Purchasing a property is usually the biggest investment we will make in our lifetime, and making the wrong decision can turn a happy experience into a living hell. Most of us are aware of the need to conduct a real estate appraisal before buying to determine the true value of the property, but did you know that an environmental assessment could be even more important?
Purchasing a property that has environmental contamination issues will quickly spiral into an expensive nightmare that could even amount to more than the value of the property itself. It is essential that potential buyers familiarize themselves with the three phases of an environmental assessment, and are fully aware of the implications of taking responsibility for environmental remediation.
Regardless of the location and history of the property you are considering, it is always necessary to conduct an environmental assessment. Even if you are sure that there could be no potential hazards, it is better to avoid any nasty surprises such as underground storage tanks or hidden asbestos. Phase one of an environmental assessment is mainly to determine whether or not it is necessary to proceed with a phase two assessment.
Inspectors will examine the property and surrounding areas to check for any potential contamination of the soil, air, and water. They will take into account the property’s proximity to hazards such as fuel stations, industrial estates, and nuclear power stations, and may speak to local environmental agencies to learn the site’s history and previous function.
If the first assessment raises any red flags, an environmental expert will recommend proceeding with a phase two assessment. A phase two assessment will involve taking samples of the soil and water and testing them to determine the level of contamination, and these tests will often cost upwards of $10.000 to perform.
At this point it is up to you to decide whether or not you wish to continue with the purchase of the property, or get out as quickly as possible. Depending on the level of contamination the cost of remediation could be staggering. Simple contaminations such as a small amount of asbestos or mold may be fairly simple to remove, but discovering that the soil is contaminated with radon could end up costing millions of dollars to fix.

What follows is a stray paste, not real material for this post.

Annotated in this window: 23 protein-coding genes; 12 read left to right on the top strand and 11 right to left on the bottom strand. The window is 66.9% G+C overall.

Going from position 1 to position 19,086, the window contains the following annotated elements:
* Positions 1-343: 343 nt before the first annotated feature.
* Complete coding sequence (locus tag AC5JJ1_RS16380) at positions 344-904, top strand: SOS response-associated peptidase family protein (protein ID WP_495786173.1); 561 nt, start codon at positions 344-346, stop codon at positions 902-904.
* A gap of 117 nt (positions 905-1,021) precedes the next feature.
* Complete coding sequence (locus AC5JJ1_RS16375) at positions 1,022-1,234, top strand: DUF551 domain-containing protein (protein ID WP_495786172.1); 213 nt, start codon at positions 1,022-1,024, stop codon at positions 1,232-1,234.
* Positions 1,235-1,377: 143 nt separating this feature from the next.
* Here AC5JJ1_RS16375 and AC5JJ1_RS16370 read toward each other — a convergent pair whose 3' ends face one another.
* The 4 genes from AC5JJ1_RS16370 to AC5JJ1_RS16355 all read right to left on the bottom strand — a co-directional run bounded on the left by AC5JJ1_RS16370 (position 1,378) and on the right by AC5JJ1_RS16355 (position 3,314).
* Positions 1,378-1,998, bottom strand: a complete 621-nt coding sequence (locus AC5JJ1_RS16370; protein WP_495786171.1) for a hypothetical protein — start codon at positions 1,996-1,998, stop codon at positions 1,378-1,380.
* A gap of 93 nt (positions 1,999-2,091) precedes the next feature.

The introduction of the Comprehensive Environmental Response, Compensation and Liability Act of 1980 states that as the new owner you will be responsible for all costs involved in removing the contamination, regardless of when it happened and by what means.
Phase three of an environmental assessment is known as environmental remediation and is the process of removing harmful contaminants from the site. This is an extremely regulated process, and usually a slow and expensive one. The site may have to be completely excavated, or treated using one of the more modern methods such as surfactant enhanced aquifer remediation, in situ oxidation, or soil vapor extraction.
If you decide to proceed with environmental remediation you must be fully aware of the time and money it will take to complete, and also be prepared for any extra costs along the way. Purchasing commercial real estate can be a gamble, but performing the correct procedures beforehand will substantially lower the risk to you and your finances.